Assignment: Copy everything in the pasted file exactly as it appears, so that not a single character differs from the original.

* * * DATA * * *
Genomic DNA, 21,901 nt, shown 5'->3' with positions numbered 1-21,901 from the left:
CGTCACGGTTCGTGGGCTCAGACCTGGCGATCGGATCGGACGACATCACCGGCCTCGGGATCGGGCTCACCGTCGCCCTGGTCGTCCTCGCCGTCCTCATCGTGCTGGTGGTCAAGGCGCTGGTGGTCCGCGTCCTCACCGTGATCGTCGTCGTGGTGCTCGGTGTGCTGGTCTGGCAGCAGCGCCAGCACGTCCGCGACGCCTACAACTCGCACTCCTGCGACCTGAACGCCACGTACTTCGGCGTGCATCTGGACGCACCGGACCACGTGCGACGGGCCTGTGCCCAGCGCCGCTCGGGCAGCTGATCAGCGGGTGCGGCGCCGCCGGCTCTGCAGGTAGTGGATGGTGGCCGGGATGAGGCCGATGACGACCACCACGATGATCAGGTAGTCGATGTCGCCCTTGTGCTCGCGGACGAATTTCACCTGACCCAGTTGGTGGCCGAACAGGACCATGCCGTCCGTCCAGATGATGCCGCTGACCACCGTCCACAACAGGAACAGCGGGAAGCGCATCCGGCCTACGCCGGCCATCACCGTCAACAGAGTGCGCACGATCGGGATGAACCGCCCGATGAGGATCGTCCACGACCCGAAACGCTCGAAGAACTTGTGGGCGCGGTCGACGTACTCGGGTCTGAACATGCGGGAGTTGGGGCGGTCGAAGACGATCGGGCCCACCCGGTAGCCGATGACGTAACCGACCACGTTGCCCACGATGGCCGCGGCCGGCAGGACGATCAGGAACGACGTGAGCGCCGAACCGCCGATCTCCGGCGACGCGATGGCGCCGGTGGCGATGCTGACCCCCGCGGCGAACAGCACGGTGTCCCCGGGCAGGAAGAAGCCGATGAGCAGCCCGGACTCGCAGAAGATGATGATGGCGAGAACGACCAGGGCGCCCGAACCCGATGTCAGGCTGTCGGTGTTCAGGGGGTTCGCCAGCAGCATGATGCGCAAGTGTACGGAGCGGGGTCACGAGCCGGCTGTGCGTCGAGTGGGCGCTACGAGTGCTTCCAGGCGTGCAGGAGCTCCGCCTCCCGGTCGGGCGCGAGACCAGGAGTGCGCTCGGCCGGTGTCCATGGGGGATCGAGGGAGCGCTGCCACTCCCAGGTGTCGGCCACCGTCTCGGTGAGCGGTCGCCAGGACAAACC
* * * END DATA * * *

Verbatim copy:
Genomic DNA, 21,901 nt, shown 5'->3' with positions numbered 1-21,901 from the left:
CGTCACGGTTCGTGGGCTCAGACCTGGCGATCGGATCGGACGACATCACCGGCCTCGGGATCGGGCTCACCGTCGCCCTGGTCGTCCTCGCCGTCCTCATCGTGCTGGTGGTCAAGGCGCTGGTGGTCCGCGTCCTCACCGTGATCGTCGTCGTGGTGCTCGGTGTGCTGGTCTGGCAGCAGCGCCAGCACGTCCGCGACGCCTACAACTCGCACTCCTGCGACCTGAACGCCACGTACTTCGGCGTGCATCTGGACGCACCGGACCACGTGCGACGGGCCTGTGCCCAGCGCCGCTCGGGCAGCTGATCAGCGGGTGCGGCGCCGCCGGCTCTGCAGGTAGTGGATGGTGGCCGGGATGAGGCCGATGACGACCACCACGATGATCAGGTAGTCGATGTCGCCCTTGTGCTCGCGGACGAATTTCACCTGACCCAGTTGGTGGCCGAACAGGACCATGCCGTCCGTCCAGATGATGCCGCTGACCACCGTCCACAACAGGAACAGCGGGAAGCGCATCCGGCCTACGCCGGCCATCACCGTCAACAGAGTGCGCACGATCGGGATGAACCGCCCGATGAGGATCGTCCACGACCCGAAACGCTCGAAGAACTTGTGGGCGCGGTCGACGTACTCGGGTCTGAACATGCGGGAGTTGGGGCGGTCGAAGACGATCGGGCCCACCCGGTAGCCGATGACGTAACCGACCACGTTGCCCACGATGGCCGCGGCCGGCAGGACGATCAGGAACGACGTGAGCGCCGAACCGCCGATCTCCGGCGACGCGATGGCGCCGGTGGCGATGCTGACCCCCGCGGCGAACAGCACGGTGTCCCCGGGCAGGAAGAAGCCGATGAGCAGCCCGGACTCGCAGAAGATGATGATGGCGAGAACGACCAGGGCGCCCGAACCCGATGTCAGGCTGTCGGTGTTCAGGGGGTTCGCCAGCAGCATGATGCGCAAGTGTACGGAGCGGGGTCACGAGCCGGCTGTGCGTCGAGTGGGCGCTACGAGTGCTTCCAGGCGTGCAGGAGCTCCGCCTCCCGGTCGGGCGCGAGACCAGGAGTGCGCTCGGCCGGTGTCCATGGGGGATCGAGGGAGCGCTGCCACTCCCAGGTGTCGGCCACCGTCTCGGTGAGCGGTCGCCAGGACAAACC